In a bizarre permutation of traditional political alliances, Abe Foxman, the national director of the Anti-Defamation League, is catching flack from his usual allies on the right for calling out Rush Limbaugh’s anti-Semitic slurs last week.
By taking on the face of modern conservatism, Foxman either bit off more than he could chew or pulled off some carefully orchestrated political jujitsu to harden his—and the ADL’s—position as moderates.
The ADL’s attempt to position itself as the mainstream arbiter of what qualifies as “anti-Semitism”–and their frequent willingness to conflate opposition to hardline Israeli policies with anti-Semitism–have served as useful tools in defending Israeli Likud party policies both in the U.S. and around the world.
Recently, South African judge Richard Goldstone was denounced by the ADL for his report detailing Israeli and Hamas war crimes committed during Operation Cast Lead, and retired diplomat Charles Freeman came into the cross-hairs of the ADL for his comments questioning unconditional U.S. support of Israel. Freeman, who had been nominated to chair the National Intelligence Council, was forced to withdraw his name from nomination after he was targeted by the ADL, the Zionist Organization of America, the Middle East Forum, and, more discreetly, the American Israel Public Affairs Committee.
On January 20th, Limbaugh made comments which cut a little too close to negative stereotypes about Jews and money.
“There are a lot of people, when you say banker, people think Jewish. People who have prejudice, people who have, you know — what’s the best way to say — a little prejudice about them. To some people, bankers — code word for Jewish — and guess who Obama’s assaulting? He’s assaulting bankers. He’s assaulting money people. And a lot of those people on Wall Street are Jewish. So I wonder if there’s starting to be some buyer’s remorse there.”
Abe Foxman fired back the next day.
“Rush Limbaugh reached a new low with his borderline anti-Semitic comments about Jews as bankers, their supposed influence on Wall Street, and how they vote.
Limbaugh’s references to Jews and money in a discussion of Massachusetts politics were offensive and inappropriate. While the age-old stereotype about Jews and money has a long and sordid history, it also remains one of the main pillars of anti-Semitism and is widely accepted by many Americans. His notion that Jews vote based on their religion, rather than on their interests as Americans, plays into the hands of anti-Semitic conspiracy theorists.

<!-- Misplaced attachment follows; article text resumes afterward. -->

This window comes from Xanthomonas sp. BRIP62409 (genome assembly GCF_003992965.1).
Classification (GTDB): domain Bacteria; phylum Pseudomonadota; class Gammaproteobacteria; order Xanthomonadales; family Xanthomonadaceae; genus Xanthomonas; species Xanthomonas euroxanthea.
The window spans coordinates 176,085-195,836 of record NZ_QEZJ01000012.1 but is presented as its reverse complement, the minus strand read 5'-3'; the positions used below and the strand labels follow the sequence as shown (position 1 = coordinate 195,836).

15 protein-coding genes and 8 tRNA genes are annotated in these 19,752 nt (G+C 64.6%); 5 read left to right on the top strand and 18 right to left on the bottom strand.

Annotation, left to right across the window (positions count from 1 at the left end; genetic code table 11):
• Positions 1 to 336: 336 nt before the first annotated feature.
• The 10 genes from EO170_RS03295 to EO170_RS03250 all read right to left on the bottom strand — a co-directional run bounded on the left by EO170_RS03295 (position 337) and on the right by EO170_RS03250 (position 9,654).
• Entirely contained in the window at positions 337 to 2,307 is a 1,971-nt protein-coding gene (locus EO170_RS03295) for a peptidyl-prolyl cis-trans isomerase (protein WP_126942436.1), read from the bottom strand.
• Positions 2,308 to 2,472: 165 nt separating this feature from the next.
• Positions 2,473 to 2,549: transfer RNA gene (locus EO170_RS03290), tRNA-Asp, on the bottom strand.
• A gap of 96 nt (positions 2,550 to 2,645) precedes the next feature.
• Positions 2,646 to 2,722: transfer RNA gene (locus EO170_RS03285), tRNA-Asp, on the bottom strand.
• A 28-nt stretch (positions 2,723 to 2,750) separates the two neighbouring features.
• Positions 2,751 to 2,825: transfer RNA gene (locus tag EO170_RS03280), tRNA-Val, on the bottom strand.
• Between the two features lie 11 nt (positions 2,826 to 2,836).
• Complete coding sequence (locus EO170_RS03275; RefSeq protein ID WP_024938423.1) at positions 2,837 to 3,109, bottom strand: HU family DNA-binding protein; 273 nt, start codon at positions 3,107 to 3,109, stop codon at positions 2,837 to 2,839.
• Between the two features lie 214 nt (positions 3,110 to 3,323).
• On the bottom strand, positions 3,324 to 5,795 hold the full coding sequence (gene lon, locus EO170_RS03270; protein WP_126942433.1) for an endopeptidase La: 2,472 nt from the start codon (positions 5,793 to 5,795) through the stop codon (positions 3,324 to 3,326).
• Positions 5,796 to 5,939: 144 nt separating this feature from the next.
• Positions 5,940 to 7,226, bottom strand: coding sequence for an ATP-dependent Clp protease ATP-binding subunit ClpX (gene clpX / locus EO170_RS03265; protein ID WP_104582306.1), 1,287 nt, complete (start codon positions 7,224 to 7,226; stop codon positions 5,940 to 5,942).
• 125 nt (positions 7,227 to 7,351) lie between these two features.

When he comes to understand why his words were so offensive and unacceptable, Limbaugh should apologize.”
The ADL’s decision to demand an apology from Limbaugh sparked an uproar from the far-right.Filling in for Limbaugh, Mark Steyn said:
“Abe Foxman attacked Rush last week for his anti-Semitism. I have never heard anything more stupid and more contemptible from a Jewish organization than doing this stupid assault on one of the best friends in the United States of the Jewish people and of the state of Israel.”
“We are witnessing across the planet the biggest resurgence in anti-Semitism since the second World War, and this boob, this pathetic, contemptible, cowardly man thinks it’s his job as spokesperson for a major Jewish organization to attack Rush. This is beyond pathetic. It is actually self-destructive.”
“Rush Limbaugh has been subjected to a vile attack by Abraham Foxman, the national director of the Anti-Defamation League. Of course, Mr. Foxman has a long history of seeing an anti-Semite under every conservative bed while blinding himself to the blatant fact that anti-Semitism has largely been banished from the Right in the past forty years, and that it has found a hospitable new home on the Left, especially where Israel is concerned.”
But Foxman is hardly a mouthpiece of the left—despite the best attempts of the whose-who of right-wing notables to paint him as such—and his policy positions seem most closely aligned with the U.S. far right-wing and the Israeli Likud party.
Foxman has no shortness of vitriol for professors Stephen Walt and John Mearsheimer’s book, The Israel Lobby and U.S. Foreign Policy, and charged that Jimmy Carter was engaging in anti-Semitism by writing his book, Palestine: Peace Not Apartheid.
Regularly labeling those who oppose Israeli government actions as anti-Semites isn’t even where Foxman’s lean to the right ends.
In September, 2008, Foxman declined to condemn Sarah Palin’s church for hosting an event by the highly controversial Jews For Jesus.
It is hard to believe that the far right-wing of the GOP and their de facto leader—Rush Limbaugh—have any meaningful beef with Foxman, but these periodic spats with the ADL serve to grant greater legitimacy to Foxman and his efforts to conflate anti-Semitism with opposition to Israeli militarism and the ongoing siege of Gaza.
While the right-wing attacks on Foxman will be renewed every time he criticizes Geert Wilders, Rush Limbaugh or other figureheads of the far-right, his position within world of mainstream Jewish organizations may end up being reinforced.